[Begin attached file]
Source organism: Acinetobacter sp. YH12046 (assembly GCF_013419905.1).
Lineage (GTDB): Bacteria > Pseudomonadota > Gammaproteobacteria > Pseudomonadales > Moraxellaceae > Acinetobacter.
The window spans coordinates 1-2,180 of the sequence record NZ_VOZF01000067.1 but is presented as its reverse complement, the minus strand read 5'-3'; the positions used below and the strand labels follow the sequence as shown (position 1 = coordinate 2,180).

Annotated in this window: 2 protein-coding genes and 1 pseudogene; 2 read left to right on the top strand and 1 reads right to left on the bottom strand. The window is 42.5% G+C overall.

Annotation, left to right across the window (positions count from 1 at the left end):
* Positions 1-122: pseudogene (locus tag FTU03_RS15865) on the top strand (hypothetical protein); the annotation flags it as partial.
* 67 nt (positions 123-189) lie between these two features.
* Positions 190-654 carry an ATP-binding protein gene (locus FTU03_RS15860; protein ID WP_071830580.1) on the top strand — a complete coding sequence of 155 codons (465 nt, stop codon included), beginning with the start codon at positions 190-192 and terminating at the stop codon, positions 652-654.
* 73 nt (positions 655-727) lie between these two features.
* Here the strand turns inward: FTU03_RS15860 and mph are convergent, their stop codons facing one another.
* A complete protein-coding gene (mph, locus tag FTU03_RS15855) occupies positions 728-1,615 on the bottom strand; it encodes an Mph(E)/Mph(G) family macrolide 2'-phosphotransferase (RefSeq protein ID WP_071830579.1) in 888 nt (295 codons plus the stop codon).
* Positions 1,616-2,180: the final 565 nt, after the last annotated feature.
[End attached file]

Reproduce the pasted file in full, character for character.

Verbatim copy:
Source organism: Acinetobacter sp. YH12046 (assembly GCF_013419905.1).
Lineage (GTDB): Bacteria > Pseudomonadota > Gammaproteobacteria > Pseudomonadales > Moraxellaceae > Acinetobacter.
The window spans coordinates 1-2,180 of the sequence record NZ_VOZF01000067.1 but is presented as its reverse complement, the minus strand read 5'-3'; the positions used below and the strand labels follow the sequence as shown (position 1 = coordinate 2,180).

Annotated in this window: 2 protein-coding genes and 1 pseudogene; 2 read left to right on the top strand and 1 reads right to left on the bottom strand. The window is 42.5% G+C overall.

Annotation, left to right across the window (positions count from 1 at the left end):
* Positions 1-122: pseudogene (locus tag FTU03_RS15865) on the top strand (hypothetical protein); the annotation flags it as partial.
* 67 nt (positions 123-189) lie between these two features.
* Positions 190-654 carry an ATP-binding protein gene (locus FTU03_RS15860; protein ID WP_071830580.1) on the top strand — a complete coding sequence of 155 codons (465 nt, stop codon included), beginning with the start codon at positions 190-192 and terminating at the stop codon, positions 652-654.
* 73 nt (positions 655-727) lie between these two features.
* Here the strand turns inward: FTU03_RS15860 and mph are convergent, their stop codons facing one another.
* A complete protein-coding gene (mph, locus tag FTU03_RS15855) occupies positions 728-1,615 on the bottom strand; it encodes an Mph(E)/Mph(G) family macrolide 2'-phosphotransferase (RefSeq protein ID WP_071830579.1) in 888 nt (295 codons plus the stop codon).
* Positions 1,616-2,180: the final 565 nt, after the last annotated feature.